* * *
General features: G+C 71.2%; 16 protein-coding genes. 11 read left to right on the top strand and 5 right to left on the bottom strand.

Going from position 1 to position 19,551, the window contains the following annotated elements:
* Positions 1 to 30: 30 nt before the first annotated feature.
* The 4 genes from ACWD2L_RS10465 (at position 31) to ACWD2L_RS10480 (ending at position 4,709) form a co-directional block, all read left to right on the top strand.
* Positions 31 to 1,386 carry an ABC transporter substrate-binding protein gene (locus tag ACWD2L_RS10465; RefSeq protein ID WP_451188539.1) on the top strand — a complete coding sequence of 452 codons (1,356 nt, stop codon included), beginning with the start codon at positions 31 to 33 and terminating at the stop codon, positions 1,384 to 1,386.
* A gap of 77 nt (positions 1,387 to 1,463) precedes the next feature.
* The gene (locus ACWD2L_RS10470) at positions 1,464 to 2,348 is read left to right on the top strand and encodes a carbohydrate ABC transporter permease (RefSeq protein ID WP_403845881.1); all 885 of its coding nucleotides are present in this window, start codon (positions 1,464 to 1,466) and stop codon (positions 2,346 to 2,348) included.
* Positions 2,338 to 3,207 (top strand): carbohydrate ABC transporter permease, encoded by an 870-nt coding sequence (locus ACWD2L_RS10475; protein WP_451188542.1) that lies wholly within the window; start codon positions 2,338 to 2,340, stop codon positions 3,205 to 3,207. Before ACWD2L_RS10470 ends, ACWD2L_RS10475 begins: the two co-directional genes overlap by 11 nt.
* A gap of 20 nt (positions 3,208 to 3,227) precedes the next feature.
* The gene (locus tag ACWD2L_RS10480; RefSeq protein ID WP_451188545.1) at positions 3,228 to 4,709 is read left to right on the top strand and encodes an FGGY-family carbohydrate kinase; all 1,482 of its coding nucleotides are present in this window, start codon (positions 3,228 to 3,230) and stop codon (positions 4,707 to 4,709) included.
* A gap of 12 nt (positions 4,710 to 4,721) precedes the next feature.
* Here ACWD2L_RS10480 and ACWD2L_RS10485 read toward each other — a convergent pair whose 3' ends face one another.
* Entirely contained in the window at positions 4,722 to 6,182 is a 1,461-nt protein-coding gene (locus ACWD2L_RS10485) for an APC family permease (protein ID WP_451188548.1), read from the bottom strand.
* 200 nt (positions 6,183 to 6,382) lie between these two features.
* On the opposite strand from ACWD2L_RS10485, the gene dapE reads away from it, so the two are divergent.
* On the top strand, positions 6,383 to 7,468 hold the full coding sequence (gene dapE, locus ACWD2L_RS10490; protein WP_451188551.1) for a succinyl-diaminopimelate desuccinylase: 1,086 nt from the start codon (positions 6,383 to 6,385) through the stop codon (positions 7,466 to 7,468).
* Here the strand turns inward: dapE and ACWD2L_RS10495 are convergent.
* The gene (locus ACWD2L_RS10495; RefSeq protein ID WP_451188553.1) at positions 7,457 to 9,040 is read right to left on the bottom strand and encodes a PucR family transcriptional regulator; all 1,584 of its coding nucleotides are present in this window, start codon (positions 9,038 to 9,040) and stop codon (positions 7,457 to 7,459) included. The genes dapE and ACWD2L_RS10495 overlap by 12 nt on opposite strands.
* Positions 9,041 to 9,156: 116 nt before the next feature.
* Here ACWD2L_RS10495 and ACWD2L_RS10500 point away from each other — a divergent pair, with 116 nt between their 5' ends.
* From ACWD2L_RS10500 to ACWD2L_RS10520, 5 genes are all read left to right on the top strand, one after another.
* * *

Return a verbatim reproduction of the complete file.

General features: G+C 71.2%; 16 protein-coding genes. 11 read left to right on the top strand and 5 right to left on the bottom strand.

Going from position 1 to position 19,551, the window contains the following annotated elements:
* Positions 1 to 30: 30 nt before the first annotated feature.
* The 4 genes from ACWD2L_RS10465 (at position 31) to ACWD2L_RS10480 (ending at position 4,709) form a co-directional block, all read left to right on the top strand.
* Positions 31 to 1,386 carry an ABC transporter substrate-binding protein gene (locus tag ACWD2L_RS10465; RefSeq protein ID WP_451188539.1) on the top strand — a complete coding sequence of 452 codons (1,356 nt, stop codon included), beginning with the start codon at positions 31 to 33 and terminating at the stop codon, positions 1,384 to 1,386.
* A gap of 77 nt (positions 1,387 to 1,463) precedes the next feature.
* The gene (locus ACWD2L_RS10470) at positions 1,464 to 2,348 is read left to right on the top strand and encodes a carbohydrate ABC transporter permease (RefSeq protein ID WP_403845881.1); all 885 of its coding nucleotides are present in this window, start codon (positions 1,464 to 1,466) and stop codon (positions 2,346 to 2,348) included.
* Positions 2,338 to 3,207 (top strand): carbohydrate ABC transporter permease, encoded by an 870-nt coding sequence (locus ACWD2L_RS10475; protein WP_451188542.1) that lies wholly within the window; start codon positions 2,338 to 2,340, stop codon positions 3,205 to 3,207. Before ACWD2L_RS10470 ends, ACWD2L_RS10475 begins: the two co-directional genes overlap by 11 nt.
* A gap of 20 nt (positions 3,208 to 3,227) precedes the next feature.
* The gene (locus tag ACWD2L_RS10480; RefSeq protein ID WP_451188545.1) at positions 3,228 to 4,709 is read left to right on the top strand and encodes an FGGY-family carbohydrate kinase; all 1,482 of its coding nucleotides are present in this window, start codon (positions 3,228 to 3,230) and stop codon (positions 4,707 to 4,709) included.
* A gap of 12 nt (positions 4,710 to 4,721) precedes the next feature.
* Here ACWD2L_RS10480 and ACWD2L_RS10485 read toward each other — a convergent pair whose 3' ends face one another.
* Entirely contained in the window at positions 4,722 to 6,182 is a 1,461-nt protein-coding gene (locus ACWD2L_RS10485) for an APC family permease (protein ID WP_451188548.1), read from the bottom strand.
* 200 nt (positions 6,183 to 6,382) lie between these two features.
* On the opposite strand from ACWD2L_RS10485, the gene dapE reads away from it, so the two are divergent.
* On the top strand, positions 6,383 to 7,468 hold the full coding sequence (gene dapE, locus ACWD2L_RS10490; protein WP_451188551.1) for a succinyl-diaminopimelate desuccinylase: 1,086 nt from the start codon (positions 6,383 to 6,385) through the stop codon (positions 7,466 to 7,468).
* Here the strand turns inward: dapE and ACWD2L_RS10495 are convergent.
* The gene (locus ACWD2L_RS10495; RefSeq protein ID WP_451188553.1) at positions 7,457 to 9,040 is read right to left on the bottom strand and encodes a PucR family transcriptional regulator; all 1,584 of its coding nucleotides are present in this window, start codon (positions 9,038 to 9,040) and stop codon (positions 7,457 to 7,459) included. The genes dapE and ACWD2L_RS10495 overlap by 12 nt on opposite strands.
* Positions 9,041 to 9,156: 116 nt before the next feature.
* Here ACWD2L_RS10495 and ACWD2L_RS10500 point away from each other — a divergent pair, with 116 nt between their 5' ends.
* From ACWD2L_RS10500 to ACWD2L_RS10520, 5 genes are all read left to right on the top strand, one after another.